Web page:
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  1. Protrepticus. Aristotle, Monte Ransome Johnson & D. S. Hutchinson - manuscript
    A new translation and edition of Aristotle's Protrepticus (with critical comments on the fragments) -/- Welcome -/- The Protrepticus was an early work of Aristotle, written while he was still a member of Plato's Academy, but it soon became one of the most famous works in the whole history of philosophy. Unfortunately it was not directly copied in the middle ages and so did not survive in its own manuscript tradition. But substantial fragments of it have been preserved in several (...)
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  2. Plotinus and Dionysius the Areopagite on Participation in the Good.Panagiotis G. Pavlos - manuscript
    Paper draft on the concept of participation in the Late Antique thought of Plotinus and Dionysius the Areopagite.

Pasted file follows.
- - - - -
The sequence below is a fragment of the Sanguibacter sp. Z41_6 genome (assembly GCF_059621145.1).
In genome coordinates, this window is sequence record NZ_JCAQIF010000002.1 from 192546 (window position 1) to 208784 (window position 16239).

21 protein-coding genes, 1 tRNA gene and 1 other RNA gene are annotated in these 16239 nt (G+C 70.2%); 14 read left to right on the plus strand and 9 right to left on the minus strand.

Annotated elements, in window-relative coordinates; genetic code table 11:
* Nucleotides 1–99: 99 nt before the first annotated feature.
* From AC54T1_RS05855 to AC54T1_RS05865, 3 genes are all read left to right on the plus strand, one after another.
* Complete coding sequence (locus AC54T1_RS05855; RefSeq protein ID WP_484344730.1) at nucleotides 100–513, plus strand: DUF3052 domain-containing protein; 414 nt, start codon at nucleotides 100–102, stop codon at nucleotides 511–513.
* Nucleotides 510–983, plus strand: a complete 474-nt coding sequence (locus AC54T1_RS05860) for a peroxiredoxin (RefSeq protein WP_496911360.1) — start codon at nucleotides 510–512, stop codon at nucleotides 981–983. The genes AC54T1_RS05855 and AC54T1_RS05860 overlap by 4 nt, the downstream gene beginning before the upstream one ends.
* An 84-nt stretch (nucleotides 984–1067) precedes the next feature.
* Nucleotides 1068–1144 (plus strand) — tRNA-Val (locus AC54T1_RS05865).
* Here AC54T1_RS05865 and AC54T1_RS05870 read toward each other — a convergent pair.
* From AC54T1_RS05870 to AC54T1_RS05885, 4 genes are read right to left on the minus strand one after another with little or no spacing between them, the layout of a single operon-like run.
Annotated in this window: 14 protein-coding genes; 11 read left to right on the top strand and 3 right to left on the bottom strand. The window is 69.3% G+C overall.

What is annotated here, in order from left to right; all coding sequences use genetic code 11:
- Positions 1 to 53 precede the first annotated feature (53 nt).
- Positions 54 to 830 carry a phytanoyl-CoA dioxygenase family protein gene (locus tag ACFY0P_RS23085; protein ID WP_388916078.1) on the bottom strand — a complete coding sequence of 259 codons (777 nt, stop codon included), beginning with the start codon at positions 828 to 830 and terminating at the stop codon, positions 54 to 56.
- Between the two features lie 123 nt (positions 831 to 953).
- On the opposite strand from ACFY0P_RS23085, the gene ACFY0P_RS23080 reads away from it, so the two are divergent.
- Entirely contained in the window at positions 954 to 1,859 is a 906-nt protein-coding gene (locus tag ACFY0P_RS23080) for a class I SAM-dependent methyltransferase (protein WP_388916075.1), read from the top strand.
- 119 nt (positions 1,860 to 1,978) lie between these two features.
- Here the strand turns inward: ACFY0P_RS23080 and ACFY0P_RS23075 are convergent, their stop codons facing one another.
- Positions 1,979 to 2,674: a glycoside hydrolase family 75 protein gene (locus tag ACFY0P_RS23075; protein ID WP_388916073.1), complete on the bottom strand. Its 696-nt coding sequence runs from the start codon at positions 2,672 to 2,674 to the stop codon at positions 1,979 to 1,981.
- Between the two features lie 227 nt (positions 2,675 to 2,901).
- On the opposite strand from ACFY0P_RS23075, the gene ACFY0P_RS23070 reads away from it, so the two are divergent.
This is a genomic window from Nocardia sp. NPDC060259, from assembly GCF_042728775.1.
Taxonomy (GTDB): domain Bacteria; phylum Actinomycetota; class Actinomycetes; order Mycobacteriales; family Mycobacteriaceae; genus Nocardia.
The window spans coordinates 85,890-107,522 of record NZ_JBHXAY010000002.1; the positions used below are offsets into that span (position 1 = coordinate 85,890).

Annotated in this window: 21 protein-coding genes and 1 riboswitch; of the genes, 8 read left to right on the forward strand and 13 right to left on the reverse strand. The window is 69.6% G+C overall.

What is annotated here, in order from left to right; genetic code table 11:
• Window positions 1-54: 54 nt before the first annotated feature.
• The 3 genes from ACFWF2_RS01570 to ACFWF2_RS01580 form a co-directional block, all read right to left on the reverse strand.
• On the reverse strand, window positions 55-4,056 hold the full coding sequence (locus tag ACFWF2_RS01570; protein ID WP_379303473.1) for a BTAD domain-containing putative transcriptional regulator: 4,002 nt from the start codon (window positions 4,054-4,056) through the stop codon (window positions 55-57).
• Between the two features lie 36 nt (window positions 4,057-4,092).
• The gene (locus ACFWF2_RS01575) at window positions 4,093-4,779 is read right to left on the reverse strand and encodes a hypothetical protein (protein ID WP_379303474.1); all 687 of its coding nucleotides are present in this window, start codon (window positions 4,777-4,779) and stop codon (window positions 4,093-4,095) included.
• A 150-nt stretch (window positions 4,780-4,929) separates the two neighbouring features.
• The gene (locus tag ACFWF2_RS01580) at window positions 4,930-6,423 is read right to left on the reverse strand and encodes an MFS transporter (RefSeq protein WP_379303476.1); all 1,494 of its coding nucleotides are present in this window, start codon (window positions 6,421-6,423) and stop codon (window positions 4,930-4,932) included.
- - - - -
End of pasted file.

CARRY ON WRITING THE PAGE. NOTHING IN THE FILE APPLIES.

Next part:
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  3. Antiochus of Ascalon and the Philosophical Influences on the Neoplatonic Thought.N. Horianopoulos - unknown - Skepsis: A Journal for Philosophy and Interdisciplinary Research 13.
  4. "Origen’s Philosophical Theology and Connections to Platonism." Main lecture, international conference, Hellenism, Early Judaism and Early Christianity: Transmission and Transformation of Ideas, Academy of Sciences, Prague, 12-13 September 2019, ed. Radka Fialová, Jiří Hoblík, and Petr Kitzler, Berlin: de Gruyter, 2021.Ilaria L. E. Ramelli - forthcoming - In Petr Kitzler, Jiri Hohlik & Radka Fialova (eds.), Hellenism, Early Judaism and Early Christianity: Transmission and Transformation of Ideas. Berlin, Germany:
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  5. Soma (Σῶμα), in Das Reallexikon für Antike und Christentum, Stuttgart: Hiersemann Verlag, 2021.Ilaria L. E. Ramelli - forthcoming - Das Reallexikon Für Antike Und Christentum.